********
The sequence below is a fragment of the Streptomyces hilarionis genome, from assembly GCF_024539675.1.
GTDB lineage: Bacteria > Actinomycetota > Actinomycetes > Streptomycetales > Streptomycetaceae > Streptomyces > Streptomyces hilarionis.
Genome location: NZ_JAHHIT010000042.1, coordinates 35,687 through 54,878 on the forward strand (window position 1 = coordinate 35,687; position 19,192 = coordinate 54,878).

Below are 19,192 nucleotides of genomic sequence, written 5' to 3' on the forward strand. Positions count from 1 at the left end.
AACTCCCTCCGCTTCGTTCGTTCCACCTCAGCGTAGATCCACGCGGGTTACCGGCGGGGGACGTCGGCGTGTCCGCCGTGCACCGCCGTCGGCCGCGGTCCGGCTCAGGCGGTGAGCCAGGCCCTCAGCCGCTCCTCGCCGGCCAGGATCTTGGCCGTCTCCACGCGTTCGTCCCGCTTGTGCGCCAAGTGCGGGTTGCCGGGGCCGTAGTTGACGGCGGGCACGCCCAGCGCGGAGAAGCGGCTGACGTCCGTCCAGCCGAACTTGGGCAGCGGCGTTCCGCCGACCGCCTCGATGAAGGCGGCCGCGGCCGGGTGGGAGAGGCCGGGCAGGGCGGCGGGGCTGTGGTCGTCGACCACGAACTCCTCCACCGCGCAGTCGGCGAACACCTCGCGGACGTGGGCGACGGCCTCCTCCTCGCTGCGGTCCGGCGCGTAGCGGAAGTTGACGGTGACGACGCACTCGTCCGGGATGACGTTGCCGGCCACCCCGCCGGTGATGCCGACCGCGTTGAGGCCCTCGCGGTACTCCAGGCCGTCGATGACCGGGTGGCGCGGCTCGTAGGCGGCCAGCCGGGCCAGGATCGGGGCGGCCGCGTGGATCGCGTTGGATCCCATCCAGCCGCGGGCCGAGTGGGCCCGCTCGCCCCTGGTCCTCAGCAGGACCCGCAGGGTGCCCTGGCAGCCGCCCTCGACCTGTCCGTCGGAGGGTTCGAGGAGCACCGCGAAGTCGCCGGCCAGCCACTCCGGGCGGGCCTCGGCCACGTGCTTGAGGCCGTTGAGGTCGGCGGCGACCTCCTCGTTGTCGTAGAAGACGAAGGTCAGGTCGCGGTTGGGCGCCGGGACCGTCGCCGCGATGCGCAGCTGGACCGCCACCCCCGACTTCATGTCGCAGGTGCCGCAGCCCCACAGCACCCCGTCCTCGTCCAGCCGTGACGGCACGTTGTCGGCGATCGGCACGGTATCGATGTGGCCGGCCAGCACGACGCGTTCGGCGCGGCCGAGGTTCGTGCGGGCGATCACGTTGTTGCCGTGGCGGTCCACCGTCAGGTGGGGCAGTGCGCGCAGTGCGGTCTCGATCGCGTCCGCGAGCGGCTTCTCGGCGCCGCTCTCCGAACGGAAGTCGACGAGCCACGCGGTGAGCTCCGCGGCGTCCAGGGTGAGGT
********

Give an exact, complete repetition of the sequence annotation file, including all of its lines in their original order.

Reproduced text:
The sequence below is a fragment of the Streptomyces hilarionis genome, from assembly GCF_024539675.1.
GTDB lineage: Bacteria > Actinomycetota > Actinomycetes > Streptomycetales > Streptomycetaceae > Streptomyces > Streptomyces hilarionis.
Genome location: NZ_JAHHIT010000042.1, coordinates 35,687 through 54,878 on the forward strand (window position 1 = coordinate 35,687; position 19,192 = coordinate 54,878).

Below are 19,192 nucleotides of genomic sequence, written 5' to 3' on the forward strand. Positions count from 1 at the left end.
AACTCCCTCCGCTTCGTTCGTTCCACCTCAGCGTAGATCCACGCGGGTTACCGGCGGGGGACGTCGGCGTGTCCGCCGTGCACCGCCGTCGGCCGCGGTCCGGCTCAGGCGGTGAGCCAGGCCCTCAGCCGCTCCTCGCCGGCCAGGATCTTGGCCGTCTCCACGCGTTCGTCCCGCTTGTGCGCCAAGTGCGGGTTGCCGGGGCCGTAGTTGACGGCGGGCACGCCCAGCGCGGAGAAGCGGCTGACGTCCGTCCAGCCGAACTTGGGCAGCGGCGTTCCGCCGACCGCCTCGATGAAGGCGGCCGCGGCCGGGTGGGAGAGGCCGGGCAGGGCGGCGGGGCTGTGGTCGTCGACCACGAACTCCTCCACCGCGCAGTCGGCGAACACCTCGCGGACGTGGGCGACGGCCTCCTCCTCGCTGCGGTCCGGCGCGTAGCGGAAGTTGACGGTGACGACGCACTCGTCCGGGATGACGTTGCCGGCCACCCCGCCGGTGATGCCGACCGCGTTGAGGCCCTCGCGGTACTCCAGGCCGTCGATGACCGGGTGGCGCGGCTCGTAGGCGGCCAGCCGGGCCAGGATCGGGGCGGCCGCGTGGATCGCGTTGGATCCCATCCAGCCGCGGGCCGAGTGGGCCCGCTCGCCCCTGGTCCTCAGCAGGACCCGCAGGGTGCCCTGGCAGCCGCCCTCGACCTGTCCGTCGGAGGGTTCGAGGAGCACCGCGAAGTCGCCGGCCAGCCACTCCGGGCGGGCCTCGGCCACGTGCTTGAGGCCGTTGAGGTCGGCGGCGACCTCCTCGTTGTCGTAGAAGACGAAGGTCAGGTCGCGGTTGGGCGCCGGGACCGTCGCCGCGATGCGCAGCTGGACCGCCACCCCCGACTTCATGTCGCAGGTGCCGCAGCCCCACAGCACCCCGTCCTCGTCCAGCCGTGACGGCACGTTGTCGGCGATCGGCACGGTATCGATGTGGCCGGCCAGCACGACGCGTTCGGCGCGGCCGAGGTTCGTGCGGGCGATCACGTTGTTGCCGTGGCGGTCCACCGTCAGGTGGGGCAGTGCGCGCAGTGCGGTCTCGATCGCGTCCGCGAGCGGCTTCTCGGCGCCGCTCTCCGAACGGAAGTCGACGAGCCACGCGGTGAGCTCCGCGGCGTCCAGGGTGAGGT